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Article d'opinion

15 Nov 2023

Tinotenda Chishiri, CivActs Program Officer at Accountability Lab Zimbabwe

Telecommunication governance is key to guaranteeing internet rights in Zimbabwe

Shutterstock (purchased)

On 22 August 2023, the eve of Zimbabwe’s 2023 General Election, internet service in Zimbabwe was disrupted, effectively restricting access to information and freedom of expression for citizens. Internet restrictions affected customers of Zimbabwe’s leading services providers including Netone, Econet, TelOne and Liquid Telecom. At the time, Econet’s statement informed customers: “We are facing a system challenge and we are working towards restoring normalcy. Any inconvenience caused is sincerely regretted.”

Across Africa, digital technologies have altered communication, with social media constituting an online public sphere, the preeminent arena for public communication and culture. Through these technologies, citizens have access to real-time information, enabling unprecedented levels of mobilisation and voice. In response, governments, including in Zimbabwe, have imposed internet shutdowns —particularly when faced with national crises and protests. Despite commitments by African States to democratic governance of the internet through guaranteeing freedom of expression and access to information, the frequency of internet shutdowns is increasing across the continent. The Zimbabwe Government ordered internet shutdowns in 2016, 2019 and, most recently, in 2023. The 2019 shutdown was instituted amid widespread protests against fuel price increases. The Government ordered an nationwide internet shutdown affecting customers of major service providers, resulting in access to information about the protest being cut off.

Internet service provision is not just a business matter, it is political. Using legislative and regulatory measures,  service providers are enlisted to effect shutdowns. Telecommunications providers comply without adequate knowledge about the legality of the process and its implications on the rights of their subscribers.

In the 2019 shutdown, Econet issued the following statement to subscribers:

"Further to a warrant issued by the Minister of State in the President's Office for National Security through the Director-General of the President's Department acting in terms of the Interception of Communications Act, internet services are currently suspended across all networks and internet service providers. We must act when directed, and the matter is beyond our control.”

Other Internet Service Providers (ISPs) issued similar statements. The shutdown was challenged by human rights groups, with the case revealing the Minister of State in the President’s Office for National Security did not have the authority to make such orders as stipulated in the Interceptions of Communications Act. Subsequently, Zimbabwean courts suspended the internet shutdown.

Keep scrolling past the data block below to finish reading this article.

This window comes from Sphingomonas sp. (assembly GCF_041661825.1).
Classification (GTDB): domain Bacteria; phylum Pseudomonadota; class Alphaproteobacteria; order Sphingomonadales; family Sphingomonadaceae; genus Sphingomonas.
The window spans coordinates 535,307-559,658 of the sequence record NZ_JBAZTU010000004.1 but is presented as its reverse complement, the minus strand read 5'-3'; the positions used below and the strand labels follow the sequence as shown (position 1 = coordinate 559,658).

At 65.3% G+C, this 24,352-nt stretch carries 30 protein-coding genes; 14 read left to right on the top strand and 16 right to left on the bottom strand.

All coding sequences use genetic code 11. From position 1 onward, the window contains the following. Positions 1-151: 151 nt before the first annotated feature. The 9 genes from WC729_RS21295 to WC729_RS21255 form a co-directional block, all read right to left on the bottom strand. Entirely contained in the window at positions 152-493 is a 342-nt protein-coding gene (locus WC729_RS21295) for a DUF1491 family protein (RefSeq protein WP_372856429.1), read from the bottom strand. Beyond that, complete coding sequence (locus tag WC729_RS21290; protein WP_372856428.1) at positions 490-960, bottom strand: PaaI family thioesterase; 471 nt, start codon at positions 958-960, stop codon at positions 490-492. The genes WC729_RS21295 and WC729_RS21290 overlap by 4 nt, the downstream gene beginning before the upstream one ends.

The private sector has a responsibility to understand national legislation and the extent to which government directives are legal. In the case of the 2019 shutdown, neither the issuing authority nor the service provider understood who could order a shutdown. Further, the incident foregrounds concern about the degree to which telecommunications companies consider human rights when making operational decisions. Telecommunication service providers are essential to guaranteeing citizens their right to freedom of expression and access to information. The United Nations developed the Principles on Business and Human Rights, recognising businesses as organs performing specialised functions that must respect human rights. This entails avoiding causing or contributing to adverse human rights impacts through their activities and addressing such impacts when they occur. Zimbabwean telecommunications companies must use all means necessary to ensure their operations do not contribute to human rights infringement, even in cases where the government issues a directive.

The Principles offer further recommendations on how businesses can mainstream human rights into their operations, namely through a policy statement expressing their commitment to human rights. Accountability Lab Zimbabwe conducted a short survey to determine if Zimbabwean telecommunications companies have human rights policies in place. It found  extreme hesitation from telecommunications companies to respond to the survey due to the state's attitude towards the Principle on Business and Human Rights when government impose internet shutdown.

The Principles further recommend businesses assess risks of adverse human rights impact of their intended activities and have a mitigation plan in place. Zimbabwean telecommunications companies must have policies and procedures to scrutinise whether intended action will negatively impact human rights. Restricting their services has dire impacts on the right to information and free expression.

Accountability Lab bridges the gap between human rights and business through engagements with Zimbabwe telecommunications companies. In July 2023, Accountability Lab, with support from the Business and Human Rights Resource Centre, convened a seminar with stakeholders in the telecommunications ecosystem to facilitate constructive discussions on the need to mainstream human rights within their operations. The Lab will continue to support these companies to develop and implement human rights policies to ensure they balance the interests of the state and regulators authorities with the rights of their clients.

By Tinotenda Chishiri, CivActs Program Officer at Accountability Lab Zimbabwe